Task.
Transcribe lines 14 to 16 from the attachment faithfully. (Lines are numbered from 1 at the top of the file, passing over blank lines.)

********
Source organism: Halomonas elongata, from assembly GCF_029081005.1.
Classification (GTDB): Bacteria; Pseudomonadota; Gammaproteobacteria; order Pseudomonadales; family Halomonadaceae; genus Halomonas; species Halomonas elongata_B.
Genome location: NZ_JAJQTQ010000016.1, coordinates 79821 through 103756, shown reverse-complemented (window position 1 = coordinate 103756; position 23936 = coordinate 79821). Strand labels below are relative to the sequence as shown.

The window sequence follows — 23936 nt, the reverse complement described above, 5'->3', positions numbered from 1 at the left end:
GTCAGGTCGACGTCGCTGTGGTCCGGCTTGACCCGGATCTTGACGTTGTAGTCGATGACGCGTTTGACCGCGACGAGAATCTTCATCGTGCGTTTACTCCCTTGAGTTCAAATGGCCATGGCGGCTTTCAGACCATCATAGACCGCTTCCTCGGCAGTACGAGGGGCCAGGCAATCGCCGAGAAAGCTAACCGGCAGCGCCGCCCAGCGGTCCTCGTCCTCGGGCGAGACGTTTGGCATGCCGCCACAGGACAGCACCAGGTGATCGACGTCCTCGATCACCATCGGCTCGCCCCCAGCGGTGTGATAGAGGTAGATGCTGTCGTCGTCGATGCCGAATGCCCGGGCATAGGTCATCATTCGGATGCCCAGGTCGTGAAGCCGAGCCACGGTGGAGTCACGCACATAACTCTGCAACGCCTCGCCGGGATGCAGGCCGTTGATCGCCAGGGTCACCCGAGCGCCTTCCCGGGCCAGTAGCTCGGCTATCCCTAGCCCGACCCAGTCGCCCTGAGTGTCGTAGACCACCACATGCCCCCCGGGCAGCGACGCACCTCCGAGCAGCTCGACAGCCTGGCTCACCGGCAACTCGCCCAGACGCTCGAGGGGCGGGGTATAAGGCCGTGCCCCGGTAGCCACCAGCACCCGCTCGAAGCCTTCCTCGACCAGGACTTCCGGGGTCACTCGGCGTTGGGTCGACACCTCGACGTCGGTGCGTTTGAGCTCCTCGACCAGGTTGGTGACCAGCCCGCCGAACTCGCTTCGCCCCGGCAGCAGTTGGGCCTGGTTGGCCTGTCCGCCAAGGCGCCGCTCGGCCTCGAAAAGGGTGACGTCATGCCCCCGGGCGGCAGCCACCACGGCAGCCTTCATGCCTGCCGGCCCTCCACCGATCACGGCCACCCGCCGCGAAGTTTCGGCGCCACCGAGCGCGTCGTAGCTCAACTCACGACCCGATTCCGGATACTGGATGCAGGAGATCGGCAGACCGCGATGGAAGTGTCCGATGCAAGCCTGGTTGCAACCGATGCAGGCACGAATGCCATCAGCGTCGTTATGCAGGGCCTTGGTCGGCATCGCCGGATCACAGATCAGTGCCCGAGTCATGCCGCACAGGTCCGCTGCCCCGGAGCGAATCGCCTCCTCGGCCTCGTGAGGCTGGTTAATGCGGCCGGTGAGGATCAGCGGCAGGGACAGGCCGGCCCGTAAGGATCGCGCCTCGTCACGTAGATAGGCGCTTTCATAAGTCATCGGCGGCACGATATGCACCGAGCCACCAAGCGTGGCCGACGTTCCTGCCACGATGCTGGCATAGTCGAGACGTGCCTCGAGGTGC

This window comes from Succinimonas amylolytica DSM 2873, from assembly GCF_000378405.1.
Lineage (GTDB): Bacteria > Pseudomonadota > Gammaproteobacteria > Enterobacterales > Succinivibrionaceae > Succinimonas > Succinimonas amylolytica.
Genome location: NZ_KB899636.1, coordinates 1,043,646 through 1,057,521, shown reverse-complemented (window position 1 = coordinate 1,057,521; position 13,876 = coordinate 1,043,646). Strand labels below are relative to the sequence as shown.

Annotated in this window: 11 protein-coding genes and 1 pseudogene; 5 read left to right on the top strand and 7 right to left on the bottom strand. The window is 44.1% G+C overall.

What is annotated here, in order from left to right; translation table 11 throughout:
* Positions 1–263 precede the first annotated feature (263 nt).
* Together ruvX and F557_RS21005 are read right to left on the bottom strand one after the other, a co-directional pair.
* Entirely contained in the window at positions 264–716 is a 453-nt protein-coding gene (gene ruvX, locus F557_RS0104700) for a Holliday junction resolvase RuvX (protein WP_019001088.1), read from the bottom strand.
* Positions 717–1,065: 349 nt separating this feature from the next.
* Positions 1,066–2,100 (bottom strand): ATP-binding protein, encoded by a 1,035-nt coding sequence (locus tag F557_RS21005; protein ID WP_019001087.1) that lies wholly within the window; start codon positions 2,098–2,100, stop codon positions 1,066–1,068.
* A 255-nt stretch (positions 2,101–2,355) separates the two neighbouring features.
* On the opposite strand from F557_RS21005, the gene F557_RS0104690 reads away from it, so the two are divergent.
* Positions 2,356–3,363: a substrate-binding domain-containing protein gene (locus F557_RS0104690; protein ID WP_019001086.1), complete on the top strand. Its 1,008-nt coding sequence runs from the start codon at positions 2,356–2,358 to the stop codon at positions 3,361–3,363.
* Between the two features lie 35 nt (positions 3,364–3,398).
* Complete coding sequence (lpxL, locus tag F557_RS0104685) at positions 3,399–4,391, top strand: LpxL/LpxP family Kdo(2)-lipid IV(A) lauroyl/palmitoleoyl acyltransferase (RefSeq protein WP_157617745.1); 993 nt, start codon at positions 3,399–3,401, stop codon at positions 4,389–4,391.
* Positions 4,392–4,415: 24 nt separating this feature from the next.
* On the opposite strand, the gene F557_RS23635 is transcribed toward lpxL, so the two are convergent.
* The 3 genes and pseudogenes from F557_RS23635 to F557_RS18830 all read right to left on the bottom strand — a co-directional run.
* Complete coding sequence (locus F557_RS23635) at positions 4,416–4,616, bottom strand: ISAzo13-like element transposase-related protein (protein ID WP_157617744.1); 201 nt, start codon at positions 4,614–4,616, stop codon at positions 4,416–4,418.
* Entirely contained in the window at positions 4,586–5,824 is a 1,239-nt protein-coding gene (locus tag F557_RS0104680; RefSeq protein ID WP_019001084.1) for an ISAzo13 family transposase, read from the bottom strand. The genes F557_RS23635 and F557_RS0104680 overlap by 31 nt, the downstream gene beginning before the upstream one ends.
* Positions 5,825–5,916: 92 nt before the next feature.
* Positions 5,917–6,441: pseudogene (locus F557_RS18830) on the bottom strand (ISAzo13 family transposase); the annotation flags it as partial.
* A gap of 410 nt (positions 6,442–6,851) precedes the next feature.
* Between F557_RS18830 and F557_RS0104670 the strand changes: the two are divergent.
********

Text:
* Positions 717–1,065: 349 nt separating this feature from the next.
* Positions 1,066–2,100 (bottom strand): ATP-binding protein, encoded by a 1,035-nt coding sequence (locus tag F557_RS21005; protein ID WP_019001087.1) that lies wholly within the window; start codon positions 2,098–2,100, stop codon positions 1,066–1,068.
* A 255-nt stretch (positions 2,101–2,355) separates the two neighbouring features.